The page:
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Market Commentary - April 2018

24th April 2018

Free market economists have long espoused the risks that protectionist policies bring to the global economy; as each state responds the collective result is to lower global trade to the detriment of all parties. Historically, politicians have worked hard to promote their free market credentials but in reality, their policies have often fallen short of this utopian expectation. Ronald Reagan is perhaps one of the more controversial figures in this debate, having publicly called for more free trade while at the same time justifying policies that attacked the ‘dumping’ of Japanese cars on US consumers to the disadvantage of domestic industry.


In recent weeks, President Trump has reignited this debate with his attack on China in an attempt to rebalance the US trade deficit and in theory revive US industry. Such populist policy is at odds with modern economic theory, but politicians are incentivised to think in the short term, focusing on protecting the jobs of their electorate thus creating a natural conflict between philosophy and reality. In this regard there is likely to be some truth to the US Commerce Secretary, Wilbur Ross’ recent comment that, "the EU, China and Japan, all talk free trade, and they all practice protectionism".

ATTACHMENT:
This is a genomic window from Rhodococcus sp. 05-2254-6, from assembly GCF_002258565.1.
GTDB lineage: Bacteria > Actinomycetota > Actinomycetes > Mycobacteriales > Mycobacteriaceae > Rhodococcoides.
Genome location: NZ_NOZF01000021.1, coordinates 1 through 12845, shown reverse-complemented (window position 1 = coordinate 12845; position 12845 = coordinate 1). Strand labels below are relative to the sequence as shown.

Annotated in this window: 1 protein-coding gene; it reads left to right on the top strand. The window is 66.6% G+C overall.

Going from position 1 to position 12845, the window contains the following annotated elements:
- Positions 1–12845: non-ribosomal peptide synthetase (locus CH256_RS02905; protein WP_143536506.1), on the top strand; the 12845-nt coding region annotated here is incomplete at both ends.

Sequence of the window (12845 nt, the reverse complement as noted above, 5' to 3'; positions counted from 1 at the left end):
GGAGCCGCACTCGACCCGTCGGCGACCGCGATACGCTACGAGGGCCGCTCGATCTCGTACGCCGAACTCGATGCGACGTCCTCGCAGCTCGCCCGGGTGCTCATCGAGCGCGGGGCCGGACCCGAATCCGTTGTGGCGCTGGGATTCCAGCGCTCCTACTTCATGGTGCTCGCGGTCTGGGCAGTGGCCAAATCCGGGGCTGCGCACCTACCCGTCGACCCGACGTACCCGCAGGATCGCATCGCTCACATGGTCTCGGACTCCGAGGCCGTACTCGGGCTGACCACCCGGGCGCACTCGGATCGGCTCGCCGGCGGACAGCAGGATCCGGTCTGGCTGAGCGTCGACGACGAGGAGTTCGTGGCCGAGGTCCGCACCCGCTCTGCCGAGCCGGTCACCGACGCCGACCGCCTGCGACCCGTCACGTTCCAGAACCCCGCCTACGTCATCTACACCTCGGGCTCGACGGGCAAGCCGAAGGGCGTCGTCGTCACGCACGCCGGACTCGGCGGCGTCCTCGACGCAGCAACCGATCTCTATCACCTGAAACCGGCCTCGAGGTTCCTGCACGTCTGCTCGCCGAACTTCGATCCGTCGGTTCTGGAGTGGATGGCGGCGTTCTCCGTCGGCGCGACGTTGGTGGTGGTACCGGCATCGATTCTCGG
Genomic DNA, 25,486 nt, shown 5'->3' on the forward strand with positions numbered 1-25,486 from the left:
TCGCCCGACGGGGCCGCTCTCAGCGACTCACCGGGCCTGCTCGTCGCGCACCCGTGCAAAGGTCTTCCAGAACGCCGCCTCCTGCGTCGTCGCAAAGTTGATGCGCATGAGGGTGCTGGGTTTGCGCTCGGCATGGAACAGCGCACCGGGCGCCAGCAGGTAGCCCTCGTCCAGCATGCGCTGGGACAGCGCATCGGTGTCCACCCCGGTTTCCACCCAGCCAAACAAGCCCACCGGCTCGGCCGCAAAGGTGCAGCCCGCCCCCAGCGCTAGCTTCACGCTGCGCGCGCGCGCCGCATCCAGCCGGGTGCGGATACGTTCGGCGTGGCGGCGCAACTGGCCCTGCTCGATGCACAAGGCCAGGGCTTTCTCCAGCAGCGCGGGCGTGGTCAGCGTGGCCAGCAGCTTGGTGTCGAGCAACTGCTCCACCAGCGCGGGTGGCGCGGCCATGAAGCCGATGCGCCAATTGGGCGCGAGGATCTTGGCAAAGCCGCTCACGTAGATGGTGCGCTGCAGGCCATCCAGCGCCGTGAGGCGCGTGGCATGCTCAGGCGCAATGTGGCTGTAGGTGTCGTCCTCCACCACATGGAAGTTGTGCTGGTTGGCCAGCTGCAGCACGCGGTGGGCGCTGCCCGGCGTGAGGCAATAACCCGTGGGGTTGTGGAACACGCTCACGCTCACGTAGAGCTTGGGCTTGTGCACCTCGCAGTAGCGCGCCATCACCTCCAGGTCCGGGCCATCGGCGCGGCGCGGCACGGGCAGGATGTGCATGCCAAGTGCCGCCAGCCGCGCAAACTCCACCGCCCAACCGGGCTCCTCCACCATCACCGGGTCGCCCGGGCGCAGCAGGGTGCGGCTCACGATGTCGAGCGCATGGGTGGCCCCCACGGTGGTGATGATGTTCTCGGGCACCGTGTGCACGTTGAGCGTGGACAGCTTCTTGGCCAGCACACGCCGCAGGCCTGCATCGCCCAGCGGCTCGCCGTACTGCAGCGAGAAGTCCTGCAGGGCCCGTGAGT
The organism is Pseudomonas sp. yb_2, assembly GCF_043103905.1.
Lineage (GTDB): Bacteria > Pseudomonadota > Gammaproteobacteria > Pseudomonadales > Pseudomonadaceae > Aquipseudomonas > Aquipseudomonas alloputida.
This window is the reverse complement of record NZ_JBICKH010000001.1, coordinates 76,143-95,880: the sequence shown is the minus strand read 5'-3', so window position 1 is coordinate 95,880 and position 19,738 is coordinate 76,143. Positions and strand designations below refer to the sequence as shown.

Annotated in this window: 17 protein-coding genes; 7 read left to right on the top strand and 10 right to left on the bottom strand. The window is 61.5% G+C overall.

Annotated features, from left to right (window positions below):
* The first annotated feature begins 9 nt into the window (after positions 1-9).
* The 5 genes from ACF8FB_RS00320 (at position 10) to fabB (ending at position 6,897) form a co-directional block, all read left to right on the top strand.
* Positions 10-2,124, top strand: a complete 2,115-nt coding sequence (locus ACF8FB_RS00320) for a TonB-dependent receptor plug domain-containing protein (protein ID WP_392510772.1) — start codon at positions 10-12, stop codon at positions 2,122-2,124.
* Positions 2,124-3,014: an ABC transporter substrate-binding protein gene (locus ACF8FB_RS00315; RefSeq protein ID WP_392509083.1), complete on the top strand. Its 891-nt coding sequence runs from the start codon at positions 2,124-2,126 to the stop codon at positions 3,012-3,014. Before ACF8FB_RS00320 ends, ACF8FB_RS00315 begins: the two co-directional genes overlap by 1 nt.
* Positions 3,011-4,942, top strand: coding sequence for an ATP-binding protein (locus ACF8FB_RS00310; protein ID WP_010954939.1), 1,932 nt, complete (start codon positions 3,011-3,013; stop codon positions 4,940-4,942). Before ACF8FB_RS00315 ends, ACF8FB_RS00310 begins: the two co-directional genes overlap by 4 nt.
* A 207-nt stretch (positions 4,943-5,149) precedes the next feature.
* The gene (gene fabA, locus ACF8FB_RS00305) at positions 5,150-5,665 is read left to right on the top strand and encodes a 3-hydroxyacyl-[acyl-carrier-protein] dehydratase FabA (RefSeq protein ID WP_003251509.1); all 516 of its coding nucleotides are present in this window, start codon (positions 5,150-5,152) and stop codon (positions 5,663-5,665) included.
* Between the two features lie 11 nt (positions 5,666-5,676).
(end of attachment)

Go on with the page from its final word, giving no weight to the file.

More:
The New Year began with all OECD countries seeing positive GDP expansion and economic indicators signalling further growth to come. Economic strength coupled with lower taxes, following sweeping reforms in the US, added fuel to corporate earnings momentum to drive stock prices higher with the MSCI All World Index up 4% in January, having risen significantly in 2017. Technology remained the leader of the pack with the Nasdaq rising 7.5%.


A confluence of factors, including extremely easy monetary conditions through persistently low interest rates and steady job growth with low inflation, had contrived to bring volatility of asset prices to historically low levels. These benign conditions created an environment of investor complacency that snapped in early February on the back of a marginally higher than expected wage inflation print in the US. A significant pullback ensued bringing with it an increase in market volatility.


The market quickly recovered only for the cracks to re-emerge in March as Trump revealed his protectionist intentions. This coincided with a correction in technology companies, triggered in part by the scandal surrounding Facebook, placing it and other consumer facing platforms in the cross hairs of both politicians and regulators. We have written extensively on the burgeoning risks to equities as valuations have risen and the cycle has evolved. So long as economic fundamentals remain robust, driving higher earnings growth, the preference for equities relative to bonds remains consistent.




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